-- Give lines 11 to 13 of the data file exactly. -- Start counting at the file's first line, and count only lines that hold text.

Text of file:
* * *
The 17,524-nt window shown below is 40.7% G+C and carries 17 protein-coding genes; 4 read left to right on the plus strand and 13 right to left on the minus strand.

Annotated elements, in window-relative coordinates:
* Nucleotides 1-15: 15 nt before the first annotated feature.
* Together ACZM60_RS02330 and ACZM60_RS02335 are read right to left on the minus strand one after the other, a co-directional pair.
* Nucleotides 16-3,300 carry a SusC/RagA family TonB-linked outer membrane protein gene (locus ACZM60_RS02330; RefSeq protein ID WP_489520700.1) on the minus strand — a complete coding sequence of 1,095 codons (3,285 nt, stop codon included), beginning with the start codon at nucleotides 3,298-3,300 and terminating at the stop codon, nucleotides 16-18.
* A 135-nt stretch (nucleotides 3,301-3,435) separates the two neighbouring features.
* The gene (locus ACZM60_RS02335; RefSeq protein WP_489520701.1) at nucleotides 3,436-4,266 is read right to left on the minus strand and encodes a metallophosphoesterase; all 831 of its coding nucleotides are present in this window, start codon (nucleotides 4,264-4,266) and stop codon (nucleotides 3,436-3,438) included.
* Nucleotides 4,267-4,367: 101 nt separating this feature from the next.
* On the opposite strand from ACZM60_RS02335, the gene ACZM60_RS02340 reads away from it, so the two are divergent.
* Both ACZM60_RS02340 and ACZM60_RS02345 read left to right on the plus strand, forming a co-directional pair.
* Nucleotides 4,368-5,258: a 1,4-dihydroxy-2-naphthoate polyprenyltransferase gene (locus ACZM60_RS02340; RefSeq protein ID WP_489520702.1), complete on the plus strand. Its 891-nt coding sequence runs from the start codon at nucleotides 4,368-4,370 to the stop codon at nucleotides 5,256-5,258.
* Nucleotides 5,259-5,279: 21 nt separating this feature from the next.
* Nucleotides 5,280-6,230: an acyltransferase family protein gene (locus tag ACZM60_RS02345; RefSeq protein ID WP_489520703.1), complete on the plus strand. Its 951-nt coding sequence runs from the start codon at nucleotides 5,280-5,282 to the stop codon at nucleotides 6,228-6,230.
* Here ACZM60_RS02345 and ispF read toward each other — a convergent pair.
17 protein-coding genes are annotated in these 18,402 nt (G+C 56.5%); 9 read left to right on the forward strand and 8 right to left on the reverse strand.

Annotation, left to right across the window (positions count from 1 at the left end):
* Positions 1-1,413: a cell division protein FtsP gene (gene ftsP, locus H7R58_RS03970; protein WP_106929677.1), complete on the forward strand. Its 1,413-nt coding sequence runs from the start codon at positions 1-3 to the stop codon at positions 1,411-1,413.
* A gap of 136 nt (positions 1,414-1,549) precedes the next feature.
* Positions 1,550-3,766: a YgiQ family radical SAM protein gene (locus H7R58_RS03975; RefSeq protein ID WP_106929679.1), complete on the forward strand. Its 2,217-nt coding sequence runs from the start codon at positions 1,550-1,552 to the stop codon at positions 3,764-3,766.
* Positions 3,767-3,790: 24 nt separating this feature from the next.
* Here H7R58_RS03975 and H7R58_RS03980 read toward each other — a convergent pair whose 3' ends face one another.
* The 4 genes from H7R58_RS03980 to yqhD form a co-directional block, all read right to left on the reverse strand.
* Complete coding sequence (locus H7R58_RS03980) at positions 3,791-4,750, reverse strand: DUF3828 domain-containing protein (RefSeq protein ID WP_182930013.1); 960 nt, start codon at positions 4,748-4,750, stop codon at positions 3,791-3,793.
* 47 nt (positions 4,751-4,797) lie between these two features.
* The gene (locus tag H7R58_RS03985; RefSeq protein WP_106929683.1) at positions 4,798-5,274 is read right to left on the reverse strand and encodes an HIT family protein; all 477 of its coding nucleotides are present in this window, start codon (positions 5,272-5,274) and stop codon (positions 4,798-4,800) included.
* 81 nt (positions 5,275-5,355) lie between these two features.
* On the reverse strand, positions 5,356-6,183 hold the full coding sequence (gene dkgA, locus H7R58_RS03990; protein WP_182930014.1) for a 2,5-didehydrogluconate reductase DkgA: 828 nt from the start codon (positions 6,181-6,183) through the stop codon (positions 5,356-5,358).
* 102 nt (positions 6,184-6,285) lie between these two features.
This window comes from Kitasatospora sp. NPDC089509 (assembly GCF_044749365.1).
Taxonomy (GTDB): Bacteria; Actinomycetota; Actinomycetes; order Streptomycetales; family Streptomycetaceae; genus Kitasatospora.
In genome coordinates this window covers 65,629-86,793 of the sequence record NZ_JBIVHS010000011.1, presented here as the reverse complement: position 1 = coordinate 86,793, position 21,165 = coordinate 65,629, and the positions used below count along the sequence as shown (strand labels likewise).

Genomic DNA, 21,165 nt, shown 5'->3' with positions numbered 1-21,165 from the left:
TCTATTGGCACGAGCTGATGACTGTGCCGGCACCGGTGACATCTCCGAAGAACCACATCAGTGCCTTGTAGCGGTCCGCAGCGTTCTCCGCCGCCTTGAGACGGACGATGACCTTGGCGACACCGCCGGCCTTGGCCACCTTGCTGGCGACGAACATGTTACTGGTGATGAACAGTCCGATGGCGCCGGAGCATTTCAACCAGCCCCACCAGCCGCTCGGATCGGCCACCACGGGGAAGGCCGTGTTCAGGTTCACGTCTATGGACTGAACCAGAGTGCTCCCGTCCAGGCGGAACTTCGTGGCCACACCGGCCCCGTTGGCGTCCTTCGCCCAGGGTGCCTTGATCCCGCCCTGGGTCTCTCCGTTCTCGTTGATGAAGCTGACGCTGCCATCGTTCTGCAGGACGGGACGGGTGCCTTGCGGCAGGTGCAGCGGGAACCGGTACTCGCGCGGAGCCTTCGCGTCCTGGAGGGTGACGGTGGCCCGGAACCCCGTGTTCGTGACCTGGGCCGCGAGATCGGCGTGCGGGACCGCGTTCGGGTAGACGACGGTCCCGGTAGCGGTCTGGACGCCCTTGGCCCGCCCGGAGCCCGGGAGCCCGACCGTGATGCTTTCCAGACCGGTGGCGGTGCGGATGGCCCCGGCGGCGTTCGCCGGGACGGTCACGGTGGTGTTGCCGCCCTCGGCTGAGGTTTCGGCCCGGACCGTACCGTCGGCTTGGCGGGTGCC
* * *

* Nucleotides 4,368-5,258: a 1,4-dihydroxy-2-naphthoate polyprenyltransferase gene (locus ACZM60_RS02340; RefSeq protein ID WP_489520702.1), complete on the plus strand. Its 891-nt coding sequence runs from the start codon at nucleotides 4,368-4,370 to the stop codon at nucleotides 5,256-5,258.
* Nucleotides 5,259-5,279: 21 nt separating this feature from the next.
* Nucleotides 5,280-6,230: an acyltransferase family protein gene (locus tag ACZM60_RS02345; RefSeq protein ID WP_489520703.1), complete on the plus strand. Its 951-nt coding sequence runs from the start codon at nucleotides 5,280-5,282 to the stop codon at nucleotides 6,228-6,230.